The county will continue its $6,500 monthly federal lobbying contract, supervisors decided Tuesday in a divided vote during which one supervisor banked his entire career on building a bridge across Tonto Creek.
The project is one that advocates say the lobbyist’s help will make possible.
Supervisor Tommie Martin also voted for the new two-year contract, with Supervisor Shirley Dawson opposing the measure.
Patty Power, with Bose Public Affairs, has helped bring $10.6 million into the county since she started lobbying for it in 2006, according to a letter she wrote to county officials.
The new contract ends in June of 2011, and replaces the old contract, written with the company for which Power used to work. Power has worked mostly on forest issues and finding funding for a bridge over Tonto Creek.
Supervisors have disagreed whether the county needs a lobbyist. Martin has been Power’s strongest advocate, saying that the lobbyist’s help has been indispensable in guiding federal money into the Tonto National Forest. Dawson wants a grant writer because she said the county doesn’t need a lobbyist. Pastor, until Tuesday, was undecided.
“There are some things we must provide. And there are some things we don’t have to provide. Lobbyists are one of them,” Dawson said Tuesday.
However, last week supervisors tabled Dawson’s proposal to spend $81,000 with a consulting consulting company to help find money for a Job Corps in Southern Gila County, according to Martin — $3,000 more than Power’s contract annually. Dawson did not return a call seeking comment.
She has advocated for Job Corps as a way to offer opportunities to disenfranchised youth instead of continuing to build bigger jails. The county is now designing a new, larger women’s jail dormitory in Globe.
Dawson, who fervently pushed to list a new jail on the list of stimulus projects, said she was dissatisfied that Power told her stimulus money did not exist for one.
Dawson said the conversation with Power then ended, but the need and eventual expense for the county did not.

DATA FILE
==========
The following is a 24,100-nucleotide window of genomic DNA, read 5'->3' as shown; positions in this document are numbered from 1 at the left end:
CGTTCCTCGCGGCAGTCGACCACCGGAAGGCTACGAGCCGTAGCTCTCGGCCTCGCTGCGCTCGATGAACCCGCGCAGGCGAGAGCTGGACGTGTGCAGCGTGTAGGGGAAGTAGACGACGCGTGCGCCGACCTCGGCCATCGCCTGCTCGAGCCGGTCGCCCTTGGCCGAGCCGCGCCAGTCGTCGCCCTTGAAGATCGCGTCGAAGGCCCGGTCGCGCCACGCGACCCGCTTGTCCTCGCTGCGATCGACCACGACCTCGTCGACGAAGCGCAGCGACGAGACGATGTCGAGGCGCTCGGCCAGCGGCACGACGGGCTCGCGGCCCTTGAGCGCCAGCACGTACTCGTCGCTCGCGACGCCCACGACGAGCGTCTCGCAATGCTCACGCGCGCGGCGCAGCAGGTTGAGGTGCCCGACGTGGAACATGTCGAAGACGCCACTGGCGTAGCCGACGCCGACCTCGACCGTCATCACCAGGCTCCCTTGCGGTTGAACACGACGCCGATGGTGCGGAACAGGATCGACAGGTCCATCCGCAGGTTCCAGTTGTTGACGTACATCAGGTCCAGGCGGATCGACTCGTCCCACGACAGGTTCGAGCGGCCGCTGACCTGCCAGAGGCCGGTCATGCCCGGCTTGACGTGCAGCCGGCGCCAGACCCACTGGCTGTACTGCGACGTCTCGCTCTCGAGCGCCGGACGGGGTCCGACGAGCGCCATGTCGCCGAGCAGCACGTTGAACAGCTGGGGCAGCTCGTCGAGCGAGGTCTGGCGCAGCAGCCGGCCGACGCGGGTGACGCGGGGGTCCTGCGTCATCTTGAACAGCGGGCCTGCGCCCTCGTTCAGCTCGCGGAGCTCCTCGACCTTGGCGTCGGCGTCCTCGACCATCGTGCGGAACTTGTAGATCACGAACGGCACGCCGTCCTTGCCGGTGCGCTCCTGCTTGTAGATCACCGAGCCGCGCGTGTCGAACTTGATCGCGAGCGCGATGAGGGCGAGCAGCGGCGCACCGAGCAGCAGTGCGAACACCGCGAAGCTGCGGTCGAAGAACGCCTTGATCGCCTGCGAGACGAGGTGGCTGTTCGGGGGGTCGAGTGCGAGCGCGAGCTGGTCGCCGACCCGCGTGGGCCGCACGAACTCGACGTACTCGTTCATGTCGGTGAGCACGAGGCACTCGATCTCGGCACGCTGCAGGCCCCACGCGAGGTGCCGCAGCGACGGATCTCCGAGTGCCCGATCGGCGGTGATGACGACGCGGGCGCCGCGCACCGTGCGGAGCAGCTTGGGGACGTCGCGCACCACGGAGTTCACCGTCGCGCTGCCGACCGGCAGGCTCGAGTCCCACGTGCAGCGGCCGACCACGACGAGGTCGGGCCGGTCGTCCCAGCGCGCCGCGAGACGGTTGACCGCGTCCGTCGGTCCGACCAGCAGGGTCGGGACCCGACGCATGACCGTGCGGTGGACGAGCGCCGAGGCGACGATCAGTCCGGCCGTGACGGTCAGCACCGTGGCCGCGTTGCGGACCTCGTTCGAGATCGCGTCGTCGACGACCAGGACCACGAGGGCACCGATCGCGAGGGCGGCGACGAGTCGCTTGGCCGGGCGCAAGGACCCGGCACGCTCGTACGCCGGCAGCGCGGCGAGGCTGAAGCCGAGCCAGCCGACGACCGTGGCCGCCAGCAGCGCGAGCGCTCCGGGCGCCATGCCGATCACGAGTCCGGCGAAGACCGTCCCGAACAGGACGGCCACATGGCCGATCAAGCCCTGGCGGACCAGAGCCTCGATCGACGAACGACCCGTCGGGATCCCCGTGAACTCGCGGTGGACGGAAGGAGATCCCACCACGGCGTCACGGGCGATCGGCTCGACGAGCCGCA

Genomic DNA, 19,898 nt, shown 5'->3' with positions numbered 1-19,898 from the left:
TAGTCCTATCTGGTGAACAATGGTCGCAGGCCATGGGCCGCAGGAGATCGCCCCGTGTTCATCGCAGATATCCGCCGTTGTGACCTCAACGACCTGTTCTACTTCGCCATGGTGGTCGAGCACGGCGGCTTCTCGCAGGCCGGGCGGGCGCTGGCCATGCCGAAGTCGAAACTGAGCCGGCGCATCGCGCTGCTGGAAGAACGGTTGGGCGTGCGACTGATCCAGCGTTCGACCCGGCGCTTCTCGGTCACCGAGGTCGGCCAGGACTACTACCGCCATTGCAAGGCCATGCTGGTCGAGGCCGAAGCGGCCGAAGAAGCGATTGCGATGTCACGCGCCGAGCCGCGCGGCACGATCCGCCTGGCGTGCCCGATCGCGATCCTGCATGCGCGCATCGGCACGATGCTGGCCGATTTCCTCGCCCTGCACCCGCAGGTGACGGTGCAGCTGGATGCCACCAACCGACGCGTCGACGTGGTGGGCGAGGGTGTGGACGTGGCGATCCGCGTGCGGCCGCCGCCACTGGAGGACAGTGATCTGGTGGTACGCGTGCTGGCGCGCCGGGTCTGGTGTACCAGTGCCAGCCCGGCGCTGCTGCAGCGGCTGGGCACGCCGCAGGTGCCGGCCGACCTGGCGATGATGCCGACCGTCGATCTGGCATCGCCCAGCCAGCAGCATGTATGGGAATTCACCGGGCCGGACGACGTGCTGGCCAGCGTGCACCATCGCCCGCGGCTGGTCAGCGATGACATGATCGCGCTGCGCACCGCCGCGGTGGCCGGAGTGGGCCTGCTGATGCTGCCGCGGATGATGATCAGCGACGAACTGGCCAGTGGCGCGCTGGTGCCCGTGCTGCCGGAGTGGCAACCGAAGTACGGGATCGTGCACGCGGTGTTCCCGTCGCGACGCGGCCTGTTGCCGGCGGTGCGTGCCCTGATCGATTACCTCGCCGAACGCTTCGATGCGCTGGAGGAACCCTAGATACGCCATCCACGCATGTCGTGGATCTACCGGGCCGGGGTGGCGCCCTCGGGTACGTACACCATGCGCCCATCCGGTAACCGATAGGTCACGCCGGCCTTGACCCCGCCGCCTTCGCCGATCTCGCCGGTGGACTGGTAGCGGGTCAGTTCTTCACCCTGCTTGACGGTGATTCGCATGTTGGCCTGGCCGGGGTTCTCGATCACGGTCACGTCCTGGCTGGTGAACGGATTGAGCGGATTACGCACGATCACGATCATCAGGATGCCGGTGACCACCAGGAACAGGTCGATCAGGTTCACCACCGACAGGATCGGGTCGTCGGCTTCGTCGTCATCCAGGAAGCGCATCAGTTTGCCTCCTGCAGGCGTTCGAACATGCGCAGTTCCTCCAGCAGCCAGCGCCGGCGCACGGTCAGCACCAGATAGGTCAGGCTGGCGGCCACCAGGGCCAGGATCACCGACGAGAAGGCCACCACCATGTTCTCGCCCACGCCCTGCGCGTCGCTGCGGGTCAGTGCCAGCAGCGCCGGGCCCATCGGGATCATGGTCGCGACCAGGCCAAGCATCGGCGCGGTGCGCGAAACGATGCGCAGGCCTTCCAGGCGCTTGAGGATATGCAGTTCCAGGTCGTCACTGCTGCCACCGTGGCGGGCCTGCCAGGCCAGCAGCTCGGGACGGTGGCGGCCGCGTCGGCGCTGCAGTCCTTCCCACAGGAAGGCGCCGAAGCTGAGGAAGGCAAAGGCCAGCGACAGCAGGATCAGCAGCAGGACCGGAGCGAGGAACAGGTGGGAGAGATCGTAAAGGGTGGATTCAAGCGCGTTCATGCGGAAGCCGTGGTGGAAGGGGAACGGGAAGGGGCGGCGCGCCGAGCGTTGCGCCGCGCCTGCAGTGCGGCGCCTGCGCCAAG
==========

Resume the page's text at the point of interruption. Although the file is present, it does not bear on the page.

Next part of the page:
Martin, whose focal point is forest health and fire protection, said Power has helped protect Rim Country from catastrophe.
“Seventy percent of our assessed valuation is 100 percent vulnerable to fire,” Martin said.
According to Power’s letter, she has helped direct more than $5 million from the federal government into local national forests.
“We have made every small fire into no fire,” Martin said Tuesday. She added that the lobbyist helps broadcast Gila County’s needs to Congress, which requires talking to the various committee and subcommittee staff members who ultimately write the bills upon which lawmakers vote.
“I do not need Patty Power to make an appointment for me,” Dawson said. “I can make those appointments and I can attend those appointments. I cannot write the stupid little sheets of paper which grow into mountains,” she said, referring to grant applications.
Dawson added that an Arizona congressman told her on a recent Washington, D.C. visit that hiring a grant writer was the best way to win federal money.
Martin countered that the county is not seeking grants, but the insertion of a bridge across Tonto Creek into the highway bill.
Congress is expected to pass a once-every-five-years highway bill this year. If lawmakers fail to write money for a bridge over Tonto Creek into this year’s bill, funding would be delayed at least another five years.
Another five years would also outdate the soon-to-begin $3 million design and the required environmental assessments. Former Rep. Rick Renzi earmarked the design money in the last transportation bill.
Pastor said he knows how much the bridge means to Tonto Basin residents, who periodically become trapped when what looks like a dirt crossing turns into a raging river, which has killed at least five people who dared cross since 1995.
“If we don’t lock in funding now,” Pastor said, “then we might as well throw this money away and I’ll resign and let someone else take this position.” He said that he has promised Tonto Basin a bridge, and a bridge he will deliver.
Eight Tonto Basin residents submitted letters in support of the lobbyist contract. Power has already helped lower the county’s match for the bridge from 20 percent to 5.7 percent.
Dawson also worried about the long-term implications of the river changing course due to a dam causing silt to build up on the riverbed.
She said flooding has washed out bridge approaches over the Salt River, and wondered if a bridge over Tonto Creek would experience the same predicament. She also said that not all residents would be happy with the bridge’s final location, which has yet to be determined.